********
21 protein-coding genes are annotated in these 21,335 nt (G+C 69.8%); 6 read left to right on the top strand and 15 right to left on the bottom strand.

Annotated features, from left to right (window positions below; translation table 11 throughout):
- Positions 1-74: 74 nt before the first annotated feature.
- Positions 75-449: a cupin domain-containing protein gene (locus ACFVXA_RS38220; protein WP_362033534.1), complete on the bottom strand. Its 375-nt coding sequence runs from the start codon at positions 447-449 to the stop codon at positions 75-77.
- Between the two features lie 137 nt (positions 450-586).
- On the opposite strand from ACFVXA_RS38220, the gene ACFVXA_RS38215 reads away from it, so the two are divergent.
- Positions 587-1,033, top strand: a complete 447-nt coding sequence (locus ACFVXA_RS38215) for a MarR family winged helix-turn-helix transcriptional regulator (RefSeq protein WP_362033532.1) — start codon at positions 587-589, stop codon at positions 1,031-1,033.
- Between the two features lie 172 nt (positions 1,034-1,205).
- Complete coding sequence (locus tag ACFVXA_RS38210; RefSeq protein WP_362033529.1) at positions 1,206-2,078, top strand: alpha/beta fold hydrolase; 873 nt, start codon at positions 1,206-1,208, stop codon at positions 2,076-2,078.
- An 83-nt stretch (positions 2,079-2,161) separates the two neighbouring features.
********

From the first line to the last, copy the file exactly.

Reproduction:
21 protein-coding genes are annotated in these 21,335 nt (G+C 69.8%); 6 read left to right on the top strand and 15 right to left on the bottom strand.

Annotated features, from left to right (window positions below; translation table 11 throughout):
- Positions 1-74: 74 nt before the first annotated feature.
- Positions 75-449: a cupin domain-containing protein gene (locus ACFVXA_RS38220; protein WP_362033534.1), complete on the bottom strand. Its 375-nt coding sequence runs from the start codon at positions 447-449 to the stop codon at positions 75-77.
- Between the two features lie 137 nt (positions 450-586).
- On the opposite strand from ACFVXA_RS38220, the gene ACFVXA_RS38215 reads away from it, so the two are divergent.
- Positions 587-1,033, top strand: a complete 447-nt coding sequence (locus ACFVXA_RS38215) for a MarR family winged helix-turn-helix transcriptional regulator (RefSeq protein WP_362033532.1) — start codon at positions 587-589, stop codon at positions 1,031-1,033.
- Between the two features lie 172 nt (positions 1,034-1,205).
- Complete coding sequence (locus tag ACFVXA_RS38210; RefSeq protein WP_362033529.1) at positions 1,206-2,078, top strand: alpha/beta fold hydrolase; 873 nt, start codon at positions 1,206-1,208, stop codon at positions 2,076-2,078.
- An 83-nt stretch (positions 2,079-2,161) separates the two neighbouring features.